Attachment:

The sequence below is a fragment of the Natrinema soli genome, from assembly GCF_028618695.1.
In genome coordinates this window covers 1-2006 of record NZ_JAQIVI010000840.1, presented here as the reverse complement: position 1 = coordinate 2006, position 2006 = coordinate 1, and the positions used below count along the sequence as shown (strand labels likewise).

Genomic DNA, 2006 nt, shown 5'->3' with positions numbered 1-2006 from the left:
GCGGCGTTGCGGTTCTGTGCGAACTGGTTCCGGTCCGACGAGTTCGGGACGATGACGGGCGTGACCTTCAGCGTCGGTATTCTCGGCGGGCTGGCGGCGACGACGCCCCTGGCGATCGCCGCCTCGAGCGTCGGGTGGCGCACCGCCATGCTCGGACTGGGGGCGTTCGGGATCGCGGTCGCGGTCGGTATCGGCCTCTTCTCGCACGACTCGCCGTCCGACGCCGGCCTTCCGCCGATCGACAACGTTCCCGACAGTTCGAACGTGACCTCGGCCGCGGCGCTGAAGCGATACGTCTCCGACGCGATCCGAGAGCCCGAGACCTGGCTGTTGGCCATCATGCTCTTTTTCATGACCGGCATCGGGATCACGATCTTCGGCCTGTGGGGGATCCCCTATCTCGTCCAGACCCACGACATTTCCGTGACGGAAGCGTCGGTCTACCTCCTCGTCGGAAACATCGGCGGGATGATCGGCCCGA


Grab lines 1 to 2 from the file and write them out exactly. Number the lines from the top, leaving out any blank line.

The sequence below is a fragment of the Natrinema soli genome, from assembly GCF_028618695.1.
In genome coordinates this window covers 1-2006 of record NZ_JAQIVI010000840.1, presented here as the reverse complement: position 1 = coordinate 2006, position 2006 = coordinate 1, and the positions used below count along the sequence as shown (strand labels likewise).